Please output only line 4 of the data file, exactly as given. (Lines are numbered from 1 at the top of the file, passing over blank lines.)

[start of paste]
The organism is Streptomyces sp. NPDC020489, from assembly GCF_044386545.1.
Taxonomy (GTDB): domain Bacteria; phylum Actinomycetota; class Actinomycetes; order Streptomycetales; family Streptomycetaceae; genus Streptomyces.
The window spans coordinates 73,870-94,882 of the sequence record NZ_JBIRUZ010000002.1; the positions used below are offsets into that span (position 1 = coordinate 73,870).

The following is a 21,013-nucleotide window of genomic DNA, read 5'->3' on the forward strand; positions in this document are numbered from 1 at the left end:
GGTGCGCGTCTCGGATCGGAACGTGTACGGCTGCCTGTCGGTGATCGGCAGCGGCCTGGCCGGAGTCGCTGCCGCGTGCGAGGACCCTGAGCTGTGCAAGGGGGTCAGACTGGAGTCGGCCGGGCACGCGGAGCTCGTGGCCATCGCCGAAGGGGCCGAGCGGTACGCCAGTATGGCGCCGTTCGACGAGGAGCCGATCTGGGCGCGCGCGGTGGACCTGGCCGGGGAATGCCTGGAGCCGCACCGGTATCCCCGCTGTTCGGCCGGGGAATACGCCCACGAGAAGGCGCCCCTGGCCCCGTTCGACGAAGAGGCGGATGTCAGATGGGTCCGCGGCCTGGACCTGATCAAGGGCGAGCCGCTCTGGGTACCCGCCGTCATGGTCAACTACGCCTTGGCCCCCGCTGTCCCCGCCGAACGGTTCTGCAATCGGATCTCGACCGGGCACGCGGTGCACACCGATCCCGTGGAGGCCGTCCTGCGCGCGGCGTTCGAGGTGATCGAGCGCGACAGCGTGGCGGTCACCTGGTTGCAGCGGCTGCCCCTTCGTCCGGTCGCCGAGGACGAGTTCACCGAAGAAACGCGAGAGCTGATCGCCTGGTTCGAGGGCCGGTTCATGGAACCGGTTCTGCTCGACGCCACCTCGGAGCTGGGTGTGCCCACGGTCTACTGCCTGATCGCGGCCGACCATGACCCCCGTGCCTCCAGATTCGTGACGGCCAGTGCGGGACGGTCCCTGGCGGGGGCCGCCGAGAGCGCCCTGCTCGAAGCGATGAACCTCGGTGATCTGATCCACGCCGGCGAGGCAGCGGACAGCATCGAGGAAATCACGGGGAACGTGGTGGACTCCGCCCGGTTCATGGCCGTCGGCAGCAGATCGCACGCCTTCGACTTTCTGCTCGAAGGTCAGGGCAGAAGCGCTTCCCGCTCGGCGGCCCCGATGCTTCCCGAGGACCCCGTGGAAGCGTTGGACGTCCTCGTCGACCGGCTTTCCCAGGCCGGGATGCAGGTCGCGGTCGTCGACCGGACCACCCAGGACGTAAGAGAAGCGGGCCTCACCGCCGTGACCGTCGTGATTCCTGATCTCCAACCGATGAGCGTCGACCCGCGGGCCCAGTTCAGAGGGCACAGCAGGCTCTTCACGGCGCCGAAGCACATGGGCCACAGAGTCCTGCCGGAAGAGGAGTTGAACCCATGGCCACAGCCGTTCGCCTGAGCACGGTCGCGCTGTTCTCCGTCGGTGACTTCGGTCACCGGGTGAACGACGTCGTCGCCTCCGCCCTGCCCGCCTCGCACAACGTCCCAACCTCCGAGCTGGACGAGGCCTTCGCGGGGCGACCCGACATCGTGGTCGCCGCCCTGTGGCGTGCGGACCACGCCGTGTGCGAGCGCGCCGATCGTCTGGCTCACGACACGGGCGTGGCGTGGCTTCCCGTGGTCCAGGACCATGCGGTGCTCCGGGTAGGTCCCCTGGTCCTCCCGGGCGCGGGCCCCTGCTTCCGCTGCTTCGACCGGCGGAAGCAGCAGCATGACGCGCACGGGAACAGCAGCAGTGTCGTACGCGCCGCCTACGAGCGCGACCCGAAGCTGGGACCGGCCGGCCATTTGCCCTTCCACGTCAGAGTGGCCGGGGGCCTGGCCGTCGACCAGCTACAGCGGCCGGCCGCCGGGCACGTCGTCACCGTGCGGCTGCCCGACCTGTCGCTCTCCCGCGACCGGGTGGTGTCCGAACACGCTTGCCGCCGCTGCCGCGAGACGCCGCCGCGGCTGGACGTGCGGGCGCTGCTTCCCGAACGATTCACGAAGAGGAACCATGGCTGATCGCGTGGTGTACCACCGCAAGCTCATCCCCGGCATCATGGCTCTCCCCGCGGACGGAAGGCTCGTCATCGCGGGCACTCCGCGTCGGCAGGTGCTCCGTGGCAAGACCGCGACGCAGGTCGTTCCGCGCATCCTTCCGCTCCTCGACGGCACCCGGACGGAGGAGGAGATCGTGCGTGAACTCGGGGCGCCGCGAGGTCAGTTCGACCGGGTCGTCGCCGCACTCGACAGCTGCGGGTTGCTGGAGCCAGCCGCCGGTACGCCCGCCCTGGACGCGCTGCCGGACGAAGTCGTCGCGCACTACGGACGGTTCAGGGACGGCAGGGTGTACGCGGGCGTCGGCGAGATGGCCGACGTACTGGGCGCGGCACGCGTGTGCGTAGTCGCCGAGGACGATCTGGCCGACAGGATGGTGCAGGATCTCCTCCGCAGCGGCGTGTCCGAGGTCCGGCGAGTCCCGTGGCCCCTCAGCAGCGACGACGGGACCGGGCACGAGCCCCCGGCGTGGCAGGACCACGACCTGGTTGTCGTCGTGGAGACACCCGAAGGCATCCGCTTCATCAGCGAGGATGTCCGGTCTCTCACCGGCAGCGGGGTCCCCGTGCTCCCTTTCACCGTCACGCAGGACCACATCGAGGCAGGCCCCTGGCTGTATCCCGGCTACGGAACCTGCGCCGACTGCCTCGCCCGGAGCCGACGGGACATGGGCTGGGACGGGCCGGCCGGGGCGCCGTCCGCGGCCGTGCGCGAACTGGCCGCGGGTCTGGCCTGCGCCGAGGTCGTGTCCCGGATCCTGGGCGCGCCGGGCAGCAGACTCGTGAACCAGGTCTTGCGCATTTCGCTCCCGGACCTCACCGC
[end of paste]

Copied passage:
The following is a 21,013-nucleotide window of genomic DNA, read 5'->3' on the forward strand; positions in this document are numbered from 1 at the left end: